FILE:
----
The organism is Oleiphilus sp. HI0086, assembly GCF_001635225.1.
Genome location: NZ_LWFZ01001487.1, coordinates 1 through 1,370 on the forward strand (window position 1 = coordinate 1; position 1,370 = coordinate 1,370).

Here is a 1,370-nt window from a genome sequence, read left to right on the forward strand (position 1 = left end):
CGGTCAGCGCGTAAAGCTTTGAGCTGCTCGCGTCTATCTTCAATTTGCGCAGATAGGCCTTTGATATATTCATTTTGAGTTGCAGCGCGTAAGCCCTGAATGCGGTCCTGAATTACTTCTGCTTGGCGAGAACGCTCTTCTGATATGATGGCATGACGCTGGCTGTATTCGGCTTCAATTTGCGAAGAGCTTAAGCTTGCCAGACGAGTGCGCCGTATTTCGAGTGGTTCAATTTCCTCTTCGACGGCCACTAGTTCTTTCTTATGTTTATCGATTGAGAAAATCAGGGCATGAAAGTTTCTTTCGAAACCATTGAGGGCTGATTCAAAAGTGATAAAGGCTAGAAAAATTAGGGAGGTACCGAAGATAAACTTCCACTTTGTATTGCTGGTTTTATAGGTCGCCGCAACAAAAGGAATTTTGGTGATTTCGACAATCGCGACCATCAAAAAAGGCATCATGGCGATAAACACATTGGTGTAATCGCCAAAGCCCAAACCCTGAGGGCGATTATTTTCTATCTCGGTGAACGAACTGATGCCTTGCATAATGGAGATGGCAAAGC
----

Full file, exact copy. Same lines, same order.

The organism is Oleiphilus sp. HI0086, assembly GCF_001635225.1.
Genome location: NZ_LWFZ01001487.1, coordinates 1 through 1,370 on the forward strand (window position 1 = coordinate 1; position 1,370 = coordinate 1,370).

Here is a 1,370-nt window from a genome sequence, read left to right on the forward strand (position 1 = left end):
CGGTCAGCGCGTAAAGCTTTGAGCTGCTCGCGTCTATCTTCAATTTGCGCAGATAGGCCTTTGATATATTCATTTTGAGTTGCAGCGCGTAAGCCCTGAATGCGGTCCTGAATTACTTCTGCTTGGCGAGAACGCTCTTCTGATATGATGGCATGACGCTGGCTGTATTCGGCTTCAATTTGCGAAGAGCTTAAGCTTGCCAGACGAGTGCGCCGTATTTCGAGTGGTTCAATTTCCTCTTCGACGGCCACTAGTTCTTTCTTATGTTTATCGATTGAGAAAATCAGGGCATGAAAGTTTCTTTCGAAACCATTGAGGGCTGATTCAAAAGTGATAAAGGCTAGAAAAATTAGGGAGGTACCGAAGATAAACTTCCACTTTGTATTGCTGGTTTTATAGGTCGCCGCAACAAAAGGAATTTTGGTGATTTCGACAATCGCGACCATCAAAAAAGGCATCATGGCGATAAACACATTGGTGTAATCGCCAAAGCCCAAACCCTGAGGGCGATTATTTTCTATCTCGGTGAACGAACTGATGCCTTGCATAATGGAGATGGCAAAGC